The European Commission approved the first drug mass-produced by whole transgenic animals on Wednesday (August 2). Another similar drug has received fast-track approval status by the U.S. Food and Drug Administration (FDA), suggesting the products may be overcoming long-held concerns over their feasibility.The drug approved in Europe, ATryn, is recombinant human antithrombin, an anticlotting protein secreted into the milk of transgenic goats developed by GTC Biotherapeutics in Framingham, Mass. Last year, ATryn went through regulatory pinball with the European Medicines Evaluation Agency (EMEA), who rejected it in February but then approved it upon further review in June.Biotechnology most often employs cultured mammalian cells to generate protein drugs -- generally, an expensive process. The capital costs for a mammalian cell fermentation system that generates 100 kilograms of drug a year would run from $300 to $500 million, but 150 of GTC's goats can produce roughly the same amount of...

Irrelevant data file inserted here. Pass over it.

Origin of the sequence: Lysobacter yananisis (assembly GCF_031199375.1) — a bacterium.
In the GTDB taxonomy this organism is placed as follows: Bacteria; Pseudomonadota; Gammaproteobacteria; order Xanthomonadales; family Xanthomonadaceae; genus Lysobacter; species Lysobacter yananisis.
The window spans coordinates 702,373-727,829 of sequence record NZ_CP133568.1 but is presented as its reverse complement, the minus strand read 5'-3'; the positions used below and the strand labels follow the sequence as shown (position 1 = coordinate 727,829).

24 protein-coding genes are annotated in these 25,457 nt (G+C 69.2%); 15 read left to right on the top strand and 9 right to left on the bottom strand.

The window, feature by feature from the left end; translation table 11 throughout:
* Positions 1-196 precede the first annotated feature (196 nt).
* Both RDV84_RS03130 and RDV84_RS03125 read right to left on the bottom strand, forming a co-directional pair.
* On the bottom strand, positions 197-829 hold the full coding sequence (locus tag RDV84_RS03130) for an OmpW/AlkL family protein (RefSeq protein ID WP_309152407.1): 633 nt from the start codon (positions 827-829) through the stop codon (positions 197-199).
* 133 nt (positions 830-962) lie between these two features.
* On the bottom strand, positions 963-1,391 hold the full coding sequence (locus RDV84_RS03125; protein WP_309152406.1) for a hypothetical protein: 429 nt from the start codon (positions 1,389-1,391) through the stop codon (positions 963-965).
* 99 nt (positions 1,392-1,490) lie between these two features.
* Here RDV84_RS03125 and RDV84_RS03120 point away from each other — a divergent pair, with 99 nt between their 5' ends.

The ScientistPharming GroupJuly 28The ScientistThe Scientist firstname.lastname@example.org://www.transgenics.com/news.htmlThe Scientisthttp://www.the-scientist.com/article/display/15256/http://www.transgenics.com/products/atryn.htmlhttp://www.transgenics.comhttp://www.emea.eu.int/pdfs/human/opinion/QandA_Atryn_6202206en.pdfhttp://www.emea.eu.int/pdfs/general/direct/pr/20316306en.pdfhttp://pharming.com/index.php?act=prodhttp://pharming.com/index.php?act=show&pg=289
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